As they say, “I’m just saying.” (even though you might think I’m wacky).

  • Even though I am loathe to agree with TM, I am forced to in this case.

    Israel has all but won the intifadah. To ignore the success of the fence (a very, very small percentage of it is the “horrible, ugly barrier” you make reference to) is ignorant. The very people who intiated these attacks have been forced to reroute them as a result of it – by their own admission. Your own example proves this point. How many attacks have there been in Afula, or Netanya since those sections of the fence went up? Now we have them in Ashdod, Jerusalem, and Beer Sheva. If it were a matter of improved intelligence, we would see the same improvement in all areas. Are you saying we’re better at cracking terror cells in Jenin than in Hebron? I don’t buy it.

    I too am concerned about the poor Israelis who are unable to get adequate nutrition, but I would much prefer to stay alive than to stay full every day. Life is more important than hunger, Lisa.

    PS: I don’t think you’re wacky, but I do think you’re whacky.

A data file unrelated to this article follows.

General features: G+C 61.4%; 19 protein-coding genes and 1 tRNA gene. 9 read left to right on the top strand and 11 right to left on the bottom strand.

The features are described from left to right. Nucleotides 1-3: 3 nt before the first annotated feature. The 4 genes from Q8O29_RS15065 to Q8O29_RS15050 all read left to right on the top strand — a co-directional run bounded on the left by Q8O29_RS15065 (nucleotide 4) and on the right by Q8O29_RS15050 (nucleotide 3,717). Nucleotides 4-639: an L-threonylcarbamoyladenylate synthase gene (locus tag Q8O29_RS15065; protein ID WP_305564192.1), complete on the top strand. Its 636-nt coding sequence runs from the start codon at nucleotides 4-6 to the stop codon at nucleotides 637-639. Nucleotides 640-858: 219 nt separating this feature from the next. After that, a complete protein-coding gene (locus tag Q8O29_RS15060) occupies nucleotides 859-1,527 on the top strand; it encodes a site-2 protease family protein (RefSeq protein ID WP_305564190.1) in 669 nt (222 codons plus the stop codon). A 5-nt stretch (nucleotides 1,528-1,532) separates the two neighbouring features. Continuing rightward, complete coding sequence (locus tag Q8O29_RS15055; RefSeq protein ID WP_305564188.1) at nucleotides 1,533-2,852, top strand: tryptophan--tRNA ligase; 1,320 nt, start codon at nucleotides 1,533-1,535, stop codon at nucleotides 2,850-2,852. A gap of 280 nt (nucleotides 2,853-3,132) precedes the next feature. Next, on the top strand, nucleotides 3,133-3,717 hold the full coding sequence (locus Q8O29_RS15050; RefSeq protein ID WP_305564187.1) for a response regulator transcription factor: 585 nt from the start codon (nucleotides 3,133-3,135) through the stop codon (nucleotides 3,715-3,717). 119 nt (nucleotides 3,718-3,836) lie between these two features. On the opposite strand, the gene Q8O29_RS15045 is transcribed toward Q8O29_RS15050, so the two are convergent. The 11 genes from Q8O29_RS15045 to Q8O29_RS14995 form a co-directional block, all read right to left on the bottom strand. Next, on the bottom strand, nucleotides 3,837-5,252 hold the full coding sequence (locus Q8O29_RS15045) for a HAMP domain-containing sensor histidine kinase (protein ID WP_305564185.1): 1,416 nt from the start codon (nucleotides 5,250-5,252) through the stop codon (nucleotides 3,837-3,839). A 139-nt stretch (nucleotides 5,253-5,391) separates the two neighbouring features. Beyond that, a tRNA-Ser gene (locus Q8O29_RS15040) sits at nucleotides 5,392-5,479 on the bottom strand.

• Lisa:

    Not only do I not find what you write w(h)acky, but I agree with much of it. I agree about the improper use of resources by the Israeli gov’t caused, not in small part, by poor judgement regarding priorities.

    I certainly agree about the govt’s crime of not managing traffic and traffic accidents better.

    We are in complete agreement that terror attacks are down because of better intelligence and the work of some very capable IDF soldiers.

    But I disagree about the barrier/fence.

    First let’s look at cost. The barrier/fence has 7.5 billion shekels earmarked for it and construction was supposed to conclude in 2006. Let’s put aside the fact they are late in constructing it and focus on the 2.5 billion shekels cost per year. That $500 to $600 million per year is a fraction of the Israeli gov’t’s $75 billion annual budget. This amount will not feed Israel’s indigent and will not clothe them either.

    Second, the barrier/fence has significant potential for cost savings. Theoretically, you will need fewer soldiers on both sides of the fence, you will have greater security, and you will definitely be restrained in spending any funds on settlers beyond the fence. I’m willing to bet that this is worth at least $500 million a year in savings to Israel, if not more.